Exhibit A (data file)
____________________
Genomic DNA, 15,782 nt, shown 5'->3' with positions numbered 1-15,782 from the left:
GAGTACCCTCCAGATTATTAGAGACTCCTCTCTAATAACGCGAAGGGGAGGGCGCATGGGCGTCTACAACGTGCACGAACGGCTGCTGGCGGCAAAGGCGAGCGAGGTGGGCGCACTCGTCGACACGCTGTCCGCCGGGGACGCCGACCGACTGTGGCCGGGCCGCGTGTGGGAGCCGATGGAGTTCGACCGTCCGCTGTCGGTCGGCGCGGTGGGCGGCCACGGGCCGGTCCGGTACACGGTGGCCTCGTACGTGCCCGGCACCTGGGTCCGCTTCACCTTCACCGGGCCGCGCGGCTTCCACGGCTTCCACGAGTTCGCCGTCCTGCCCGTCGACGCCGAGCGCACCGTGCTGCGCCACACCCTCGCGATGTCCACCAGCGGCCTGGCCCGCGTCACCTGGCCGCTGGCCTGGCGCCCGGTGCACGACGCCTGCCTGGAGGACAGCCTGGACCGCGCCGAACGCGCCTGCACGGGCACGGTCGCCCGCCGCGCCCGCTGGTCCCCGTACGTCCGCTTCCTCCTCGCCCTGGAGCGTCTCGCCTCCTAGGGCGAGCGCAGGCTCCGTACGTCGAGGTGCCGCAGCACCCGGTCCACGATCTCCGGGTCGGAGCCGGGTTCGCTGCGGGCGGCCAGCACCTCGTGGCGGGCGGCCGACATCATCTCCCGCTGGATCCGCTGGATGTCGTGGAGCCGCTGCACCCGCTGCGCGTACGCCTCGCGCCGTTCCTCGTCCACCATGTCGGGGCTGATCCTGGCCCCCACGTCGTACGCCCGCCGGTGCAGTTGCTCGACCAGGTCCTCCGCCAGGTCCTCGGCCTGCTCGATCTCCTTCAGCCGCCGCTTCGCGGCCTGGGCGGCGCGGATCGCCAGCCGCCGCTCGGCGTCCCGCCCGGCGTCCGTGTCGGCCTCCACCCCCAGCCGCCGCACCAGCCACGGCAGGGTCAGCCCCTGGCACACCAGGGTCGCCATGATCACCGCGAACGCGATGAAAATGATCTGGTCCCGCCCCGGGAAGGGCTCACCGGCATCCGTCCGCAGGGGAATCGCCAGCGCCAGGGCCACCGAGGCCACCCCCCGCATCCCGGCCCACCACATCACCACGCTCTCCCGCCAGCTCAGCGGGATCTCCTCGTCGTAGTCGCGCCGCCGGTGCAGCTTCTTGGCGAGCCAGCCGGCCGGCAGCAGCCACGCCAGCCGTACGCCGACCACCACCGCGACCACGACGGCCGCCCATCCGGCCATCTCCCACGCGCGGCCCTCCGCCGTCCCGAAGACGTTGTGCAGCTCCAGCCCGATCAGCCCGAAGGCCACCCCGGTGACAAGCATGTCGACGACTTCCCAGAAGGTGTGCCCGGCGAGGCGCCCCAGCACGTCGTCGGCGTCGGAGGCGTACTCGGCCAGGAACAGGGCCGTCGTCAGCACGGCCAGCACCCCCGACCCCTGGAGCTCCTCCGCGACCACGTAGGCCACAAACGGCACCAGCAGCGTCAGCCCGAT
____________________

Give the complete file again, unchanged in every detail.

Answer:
Genomic DNA, 15,782 nt, shown 5'->3' with positions numbered 1-15,782 from the left:
GAGTACCCTCCAGATTATTAGAGACTCCTCTCTAATAACGCGAAGGGGAGGGCGCATGGGCGTCTACAACGTGCACGAACGGCTGCTGGCGGCAAAGGCGAGCGAGGTGGGCGCACTCGTCGACACGCTGTCCGCCGGGGACGCCGACCGACTGTGGCCGGGCCGCGTGTGGGAGCCGATGGAGTTCGACCGTCCGCTGTCGGTCGGCGCGGTGGGCGGCCACGGGCCGGTCCGGTACACGGTGGCCTCGTACGTGCCCGGCACCTGGGTCCGCTTCACCTTCACCGGGCCGCGCGGCTTCCACGGCTTCCACGAGTTCGCCGTCCTGCCCGTCGACGCCGAGCGCACCGTGCTGCGCCACACCCTCGCGATGTCCACCAGCGGCCTGGCCCGCGTCACCTGGCCGCTGGCCTGGCGCCCGGTGCACGACGCCTGCCTGGAGGACAGCCTGGACCGCGCCGAACGCGCCTGCACGGGCACGGTCGCCCGCCGCGCCCGCTGGTCCCCGTACGTCCGCTTCCTCCTCGCCCTGGAGCGTCTCGCCTCCTAGGGCGAGCGCAGGCTCCGTACGTCGAGGTGCCGCAGCACCCGGTCCACGATCTCCGGGTCGGAGCCGGGTTCGCTGCGGGCGGCCAGCACCTCGTGGCGGGCGGCCGACATCATCTCCCGCTGGATCCGCTGGATGTCGTGGAGCCGCTGCACCCGCTGCGCGTACGCCTCGCGCCGTTCCTCGTCCACCATGTCGGGGCTGATCCTGGCCCCCACGTCGTACGCCCGCCGGTGCAGTTGCTCGACCAGGTCCTCCGCCAGGTCCTCGGCCTGCTCGATCTCCTTCAGCCGCCGCTTCGCGGCCTGGGCGGCGCGGATCGCCAGCCGCCGCTCGGCGTCCCGCCCGGCGTCCGTGTCGGCCTCCACCCCCAGCCGCCGCACCAGCCACGGCAGGGTCAGCCCCTGGCACACCAGGGTCGCCATGATCACCGCGAACGCGATGAAAATGATCTGGTCCCGCCCCGGGAAGGGCTCACCGGCATCCGTCCGCAGGGGAATCGCCAGCGCCAGGGCCACCGAGGCCACCCCCCGCATCCCGGCCCACCACATCACCACGCTCTCCCGCCAGCTCAGCGGGATCTCCTCGTCGTAGTCGCGCCGCCGGTGCAGCTTCTTGGCGAGCCAGCCGGCCGGCAGCAGCCACGCCAGCCGTACGCCGACCACCACCGCGACCACGACGGCCGCCCATCCGGCCATCTCCCACGCGCGGCCCTCCGCCGTCCCGAAGACGTTGTGCAGCTCCAGCCCGATCAGCCCGAAGGCCACCCCGGTGACAAGCATGTCGACGACTTCCCAGAAGGTGTGCCCGGCGAGGCGCCCCAGCACGTCGTCGGCGTCGGAGGCGTACTCGGCCAGGAACAGGGCCGTCGTCAGCACGGCCAGCACCCCCGACCCCTGGAGCTCCTCCGCGACCACGTAGGCCACAAACGGCACCAGCAGCGTCAGCCCGAT